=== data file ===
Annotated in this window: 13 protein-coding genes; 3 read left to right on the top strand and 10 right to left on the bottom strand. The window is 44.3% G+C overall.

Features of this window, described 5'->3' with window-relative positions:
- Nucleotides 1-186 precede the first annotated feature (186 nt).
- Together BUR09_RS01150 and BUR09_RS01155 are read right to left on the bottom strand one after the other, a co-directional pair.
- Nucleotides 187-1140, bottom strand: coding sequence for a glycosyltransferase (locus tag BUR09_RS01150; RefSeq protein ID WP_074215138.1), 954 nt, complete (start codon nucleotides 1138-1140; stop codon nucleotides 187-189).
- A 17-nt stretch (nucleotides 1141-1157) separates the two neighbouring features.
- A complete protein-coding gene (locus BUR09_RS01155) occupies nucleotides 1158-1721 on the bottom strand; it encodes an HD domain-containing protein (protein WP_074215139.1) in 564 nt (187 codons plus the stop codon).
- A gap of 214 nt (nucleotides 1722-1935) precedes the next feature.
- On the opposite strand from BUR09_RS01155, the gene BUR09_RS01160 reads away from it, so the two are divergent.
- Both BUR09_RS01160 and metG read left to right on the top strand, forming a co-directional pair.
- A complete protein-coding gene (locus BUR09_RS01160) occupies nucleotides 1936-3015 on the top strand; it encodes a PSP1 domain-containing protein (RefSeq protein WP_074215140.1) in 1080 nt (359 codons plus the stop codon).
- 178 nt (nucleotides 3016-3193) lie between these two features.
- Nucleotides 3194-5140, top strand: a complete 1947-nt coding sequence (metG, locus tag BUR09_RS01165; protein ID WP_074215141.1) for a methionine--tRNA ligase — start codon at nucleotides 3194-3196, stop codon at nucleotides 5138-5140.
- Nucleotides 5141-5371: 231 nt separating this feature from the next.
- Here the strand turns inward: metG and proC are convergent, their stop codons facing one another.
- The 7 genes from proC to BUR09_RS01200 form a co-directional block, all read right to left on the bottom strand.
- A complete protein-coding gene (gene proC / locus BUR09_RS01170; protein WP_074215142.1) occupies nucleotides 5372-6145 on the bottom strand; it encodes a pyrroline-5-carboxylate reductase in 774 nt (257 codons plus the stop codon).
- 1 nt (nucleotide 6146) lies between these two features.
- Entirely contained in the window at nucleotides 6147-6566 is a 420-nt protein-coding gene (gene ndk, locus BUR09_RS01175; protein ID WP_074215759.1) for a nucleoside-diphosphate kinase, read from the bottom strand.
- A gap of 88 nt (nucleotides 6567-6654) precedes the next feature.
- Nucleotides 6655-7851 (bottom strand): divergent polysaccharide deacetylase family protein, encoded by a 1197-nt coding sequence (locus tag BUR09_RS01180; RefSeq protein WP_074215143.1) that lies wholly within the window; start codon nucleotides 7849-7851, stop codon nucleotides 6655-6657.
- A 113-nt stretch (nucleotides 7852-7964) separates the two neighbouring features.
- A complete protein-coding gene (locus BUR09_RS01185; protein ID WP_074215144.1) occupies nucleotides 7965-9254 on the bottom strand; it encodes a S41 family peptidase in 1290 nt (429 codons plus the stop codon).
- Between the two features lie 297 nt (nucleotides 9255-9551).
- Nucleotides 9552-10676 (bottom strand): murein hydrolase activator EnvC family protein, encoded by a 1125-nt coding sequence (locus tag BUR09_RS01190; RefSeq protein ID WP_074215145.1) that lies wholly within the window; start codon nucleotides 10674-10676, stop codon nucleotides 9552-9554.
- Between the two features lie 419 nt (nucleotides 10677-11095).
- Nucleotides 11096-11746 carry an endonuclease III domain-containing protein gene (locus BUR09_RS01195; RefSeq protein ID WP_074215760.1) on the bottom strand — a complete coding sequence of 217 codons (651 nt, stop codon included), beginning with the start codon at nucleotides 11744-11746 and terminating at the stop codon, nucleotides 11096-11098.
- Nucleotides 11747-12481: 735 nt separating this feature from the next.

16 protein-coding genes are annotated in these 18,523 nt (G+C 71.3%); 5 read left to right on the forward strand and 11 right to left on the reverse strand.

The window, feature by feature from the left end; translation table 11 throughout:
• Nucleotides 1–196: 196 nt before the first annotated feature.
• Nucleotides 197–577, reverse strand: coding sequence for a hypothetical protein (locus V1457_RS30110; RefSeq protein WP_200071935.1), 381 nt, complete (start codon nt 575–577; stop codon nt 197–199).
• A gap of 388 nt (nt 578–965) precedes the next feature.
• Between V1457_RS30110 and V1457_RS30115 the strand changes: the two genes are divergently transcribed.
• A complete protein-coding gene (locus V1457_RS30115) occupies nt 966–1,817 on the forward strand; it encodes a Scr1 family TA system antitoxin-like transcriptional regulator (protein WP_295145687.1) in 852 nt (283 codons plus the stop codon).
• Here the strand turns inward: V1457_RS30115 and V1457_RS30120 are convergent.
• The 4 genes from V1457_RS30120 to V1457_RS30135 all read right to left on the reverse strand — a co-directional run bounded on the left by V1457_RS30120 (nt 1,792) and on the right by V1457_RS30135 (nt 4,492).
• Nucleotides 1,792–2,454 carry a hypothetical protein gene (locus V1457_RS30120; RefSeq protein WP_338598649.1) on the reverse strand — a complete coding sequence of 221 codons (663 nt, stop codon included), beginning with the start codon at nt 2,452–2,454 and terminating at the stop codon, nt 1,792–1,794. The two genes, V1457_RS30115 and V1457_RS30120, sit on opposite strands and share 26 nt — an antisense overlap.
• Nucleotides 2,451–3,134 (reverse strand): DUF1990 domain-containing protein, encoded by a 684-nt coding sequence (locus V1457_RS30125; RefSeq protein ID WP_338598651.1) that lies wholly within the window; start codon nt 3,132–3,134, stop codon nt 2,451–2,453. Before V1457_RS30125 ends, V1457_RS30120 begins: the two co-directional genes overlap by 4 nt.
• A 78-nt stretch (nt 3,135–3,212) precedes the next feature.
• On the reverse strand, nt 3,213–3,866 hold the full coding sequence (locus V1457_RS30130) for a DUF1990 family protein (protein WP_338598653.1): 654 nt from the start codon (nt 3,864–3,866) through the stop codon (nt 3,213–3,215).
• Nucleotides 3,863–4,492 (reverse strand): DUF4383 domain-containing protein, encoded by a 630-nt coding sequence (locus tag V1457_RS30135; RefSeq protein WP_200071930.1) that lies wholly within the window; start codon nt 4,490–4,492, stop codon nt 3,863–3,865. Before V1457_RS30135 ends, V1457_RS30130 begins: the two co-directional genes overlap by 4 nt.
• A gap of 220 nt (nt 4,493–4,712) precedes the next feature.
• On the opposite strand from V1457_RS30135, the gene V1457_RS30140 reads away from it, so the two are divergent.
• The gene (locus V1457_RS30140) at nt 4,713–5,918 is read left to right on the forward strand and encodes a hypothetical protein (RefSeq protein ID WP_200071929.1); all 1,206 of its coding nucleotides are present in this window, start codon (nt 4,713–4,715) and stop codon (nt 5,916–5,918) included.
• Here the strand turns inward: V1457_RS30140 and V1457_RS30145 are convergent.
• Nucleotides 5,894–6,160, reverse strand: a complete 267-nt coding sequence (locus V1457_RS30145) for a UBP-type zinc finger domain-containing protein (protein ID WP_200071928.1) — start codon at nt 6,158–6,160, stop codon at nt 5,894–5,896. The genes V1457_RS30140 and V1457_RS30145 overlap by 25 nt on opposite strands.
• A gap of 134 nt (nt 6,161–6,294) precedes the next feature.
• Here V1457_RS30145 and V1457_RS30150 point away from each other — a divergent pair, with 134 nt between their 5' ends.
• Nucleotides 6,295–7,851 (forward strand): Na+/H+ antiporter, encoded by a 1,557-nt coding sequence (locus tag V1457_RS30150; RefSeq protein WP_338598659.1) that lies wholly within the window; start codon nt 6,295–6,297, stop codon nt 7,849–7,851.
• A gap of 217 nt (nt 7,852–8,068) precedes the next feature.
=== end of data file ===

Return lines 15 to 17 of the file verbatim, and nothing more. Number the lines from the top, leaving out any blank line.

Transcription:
- Here the strand turns inward: metG and proC are convergent, their stop codons facing one another.
- The 7 genes from proC to BUR09_RS01200 form a co-directional block, all read right to left on the bottom strand.
- A complete protein-coding gene (gene proC / locus BUR09_RS01170; protein WP_074215142.1) occupies nucleotides 5372-6145 on the bottom strand; it encodes a pyrroline-5-carboxylate reductase in 774 nt (257 codons plus the stop codon).